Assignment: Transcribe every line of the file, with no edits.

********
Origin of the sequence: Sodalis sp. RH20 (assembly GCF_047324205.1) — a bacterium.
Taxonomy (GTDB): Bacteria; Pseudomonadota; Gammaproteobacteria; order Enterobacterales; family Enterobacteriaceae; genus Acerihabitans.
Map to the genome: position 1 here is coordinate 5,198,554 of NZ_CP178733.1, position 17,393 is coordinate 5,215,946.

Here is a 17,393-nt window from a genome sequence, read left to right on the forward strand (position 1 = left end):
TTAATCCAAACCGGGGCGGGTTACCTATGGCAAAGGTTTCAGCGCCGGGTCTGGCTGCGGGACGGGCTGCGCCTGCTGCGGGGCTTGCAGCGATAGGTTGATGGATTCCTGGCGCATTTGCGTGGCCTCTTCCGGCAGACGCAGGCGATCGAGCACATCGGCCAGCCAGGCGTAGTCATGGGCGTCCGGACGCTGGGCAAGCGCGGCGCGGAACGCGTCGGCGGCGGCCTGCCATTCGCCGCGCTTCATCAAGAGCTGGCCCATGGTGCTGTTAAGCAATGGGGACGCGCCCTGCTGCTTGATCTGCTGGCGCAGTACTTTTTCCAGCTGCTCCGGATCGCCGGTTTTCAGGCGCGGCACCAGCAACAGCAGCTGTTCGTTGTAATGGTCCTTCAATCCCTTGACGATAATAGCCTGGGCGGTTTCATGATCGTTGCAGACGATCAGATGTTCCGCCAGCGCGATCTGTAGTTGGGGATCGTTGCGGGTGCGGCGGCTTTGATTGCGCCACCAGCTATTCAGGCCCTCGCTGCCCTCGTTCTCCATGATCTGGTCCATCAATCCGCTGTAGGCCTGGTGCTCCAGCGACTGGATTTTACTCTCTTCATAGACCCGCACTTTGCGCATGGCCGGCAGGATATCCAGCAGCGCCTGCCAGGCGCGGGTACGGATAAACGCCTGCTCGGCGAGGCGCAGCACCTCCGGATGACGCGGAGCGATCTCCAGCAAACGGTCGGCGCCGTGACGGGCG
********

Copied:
Origin of the sequence: Sodalis sp. RH20 (assembly GCF_047324205.1) — a bacterium.
Taxonomy (GTDB): Bacteria; Pseudomonadota; Gammaproteobacteria; order Enterobacterales; family Enterobacteriaceae; genus Acerihabitans.
Map to the genome: position 1 here is coordinate 5,198,554 of NZ_CP178733.1, position 17,393 is coordinate 5,215,946.

Here is a 17,393-nt window from a genome sequence, read left to right on the forward strand (position 1 = left end):
TTAATCCAAACCGGGGCGGGTTACCTATGGCAAAGGTTTCAGCGCCGGGTCTGGCTGCGGGACGGGCTGCGCCTGCTGCGGGGCTTGCAGCGATAGGTTGATGGATTCCTGGCGCATTTGCGTGGCCTCTTCCGGCAGACGCAGGCGATCGAGCACATCGGCCAGCCAGGCGTAGTCATGGGCGTCCGGACGCTGGGCAAGCGCGGCGCGGAACGCGTCGGCGGCGGCCTGCCATTCGCCGCGCTTCATCAAGAGCTGGCCCATGGTGCTGTTAAGCAATGGGGACGCGCCCTGCTGCTTGATCTGCTGGCGCAGTACTTTTTCCAGCTGCTCCGGATCGCCGGTTTTCAGGCGCGGCACCAGCAACAGCAGCTGTTCGTTGTAATGGTCCTTCAATCCCTTGACGATAATAGCCTGGGCGGTTTCATGATCGTTGCAGACGATCAGATGTTCCGCCAGCGCGATCTGTAGTTGGGGATCGTTGCGGGTGCGGCGGCTTTGATTGCGCCACCAGCTATTCAGGCCCTCGCTGCCCTCGTTCTCCATGATCTGGTCCATCAATCCGCTGTAGGCCTGGTGCTCCAGCGACTGGATTTTACTCTCTTCATAGACCCGCACTTTGCGCATGGCCGGCAGGATATCCAGCAGCGCCTGCCAGGCGCGGGTACGGATAAACGCCTGCTCGGCGAGGCGCAGCACCTCCGGATGACGCGGAGCGATCTCCAGCAAACGGTCGGCGCCGTGACGGGCG